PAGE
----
Background: Glioblastoma is a highly vascularised tumour and there are few treatment options after disease recurrence. Regorafenib is an oral multikinase inhibitor of angiogenic, stromal, and oncogenic receptor tyrosine kinases. We aimed to assess the efficacy and safety of regorafenib in the treatment of recurrent glioblastoma.
Methods: REGOMA is a randomised, multicentre, open-label phase 2 trial done in ten centres in Italy. Eligible patients (aged ≥18 years) with histologically confirmed glioblastoma, Eastern Cooperative Oncology Group performance status 0 or 1, and documented disease progression after surgery followed by radiotherapy and temozolomide chemoradiotherapy were randomly assigned (1:1) by a web-based system, stratified by centre and surgery at recurrence (yes vs no), to receive regorafenib 160 mg once daily for the first 3 weeks of each 4-week cycle or lomustine 110 mg/m2 once every 6 weeks until disease progression, death, unacceptable toxicity, or consent withdrawal. The primary endpoint was overall survival in the intention-to-treat population. This trial is registered with ClinicalTrials.gov, NCT02926222, and is currently in follow-up.
Findings: Between Nov 27, 2015, and Feb 23, 2017, 124 patients were screened and 119 eligible patients were randomly assigned to receive regorafenib (n=59) or lomustine (n=60). Median follow-up was 15·4 months (IQR 13·8-18·1). At the analysis cutoff date, 99 (83%) of 119 patients had died: 42 (71%) of 59 in the regorafenib group and 57 (95%) of 60 in the lomustine group. Overall survival was significantly improved in the regorafenib group compared with the lomustine group, with a median overall survival of 7·4 months (95% CI 5·8-12·0) in the regorafenib group and 5·6 months (4·7-7·3) in the lomustine group (hazard ratio 0·50, 95% CI 0·33-0·75; log-rank p=0·0009). Grade 3-4 treatment-related adverse events occurred in 33 (56%) of 59 patients treated with regorafenib and 24 (40%) of 60 with lomustine. The most frequent grade 3 or 4 adverse events related to regorafenib were hand-foot skin reaction, increased lipase, and blood bilirubin increased (in six [10%] of 59 patients each). In the lomustine group, the most common grade 3 or 4 adverse events were decreased platelet count (eight [13%] of 60 patients), decreased lymphocyte count (eight [13%]), and neutropenia (seven [12%]). No death was considered by the investigators to be drug related.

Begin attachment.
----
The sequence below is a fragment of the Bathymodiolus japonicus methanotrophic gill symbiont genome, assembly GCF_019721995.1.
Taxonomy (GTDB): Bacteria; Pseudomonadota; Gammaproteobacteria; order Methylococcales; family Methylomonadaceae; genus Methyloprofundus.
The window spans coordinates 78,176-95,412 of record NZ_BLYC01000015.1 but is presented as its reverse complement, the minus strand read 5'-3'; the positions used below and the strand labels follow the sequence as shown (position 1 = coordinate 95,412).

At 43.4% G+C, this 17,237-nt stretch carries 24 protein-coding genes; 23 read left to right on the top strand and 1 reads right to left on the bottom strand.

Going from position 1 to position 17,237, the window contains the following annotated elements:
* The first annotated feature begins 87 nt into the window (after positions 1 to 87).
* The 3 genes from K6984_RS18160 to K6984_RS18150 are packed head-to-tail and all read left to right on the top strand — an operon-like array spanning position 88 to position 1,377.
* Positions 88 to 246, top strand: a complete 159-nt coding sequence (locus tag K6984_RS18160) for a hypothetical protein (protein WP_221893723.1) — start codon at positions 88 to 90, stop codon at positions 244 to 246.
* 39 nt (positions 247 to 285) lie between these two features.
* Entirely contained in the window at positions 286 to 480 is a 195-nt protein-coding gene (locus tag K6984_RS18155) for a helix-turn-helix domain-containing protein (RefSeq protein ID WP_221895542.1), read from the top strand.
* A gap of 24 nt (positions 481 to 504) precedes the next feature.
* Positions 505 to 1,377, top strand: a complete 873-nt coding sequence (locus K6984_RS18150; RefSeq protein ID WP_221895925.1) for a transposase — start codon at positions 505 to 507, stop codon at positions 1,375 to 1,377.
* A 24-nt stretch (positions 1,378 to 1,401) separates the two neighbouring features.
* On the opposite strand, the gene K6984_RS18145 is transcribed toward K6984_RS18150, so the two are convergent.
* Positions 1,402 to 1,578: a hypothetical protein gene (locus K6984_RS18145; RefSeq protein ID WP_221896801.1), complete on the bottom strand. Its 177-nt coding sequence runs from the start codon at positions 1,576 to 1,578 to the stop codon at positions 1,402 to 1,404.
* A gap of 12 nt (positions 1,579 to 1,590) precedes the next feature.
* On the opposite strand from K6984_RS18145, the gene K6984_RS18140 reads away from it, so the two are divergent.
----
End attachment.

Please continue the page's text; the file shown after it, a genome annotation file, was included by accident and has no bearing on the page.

Interpretation: REGOMA showed an encouraging overall survival benefit of regorafenib in recurrent glioblastoma. This drug might be a new potential treatment for these patients and should be investigated in an adequately powered phase 3 study.
Funding: Veneto Institute of Oncology and Bayer Italy.
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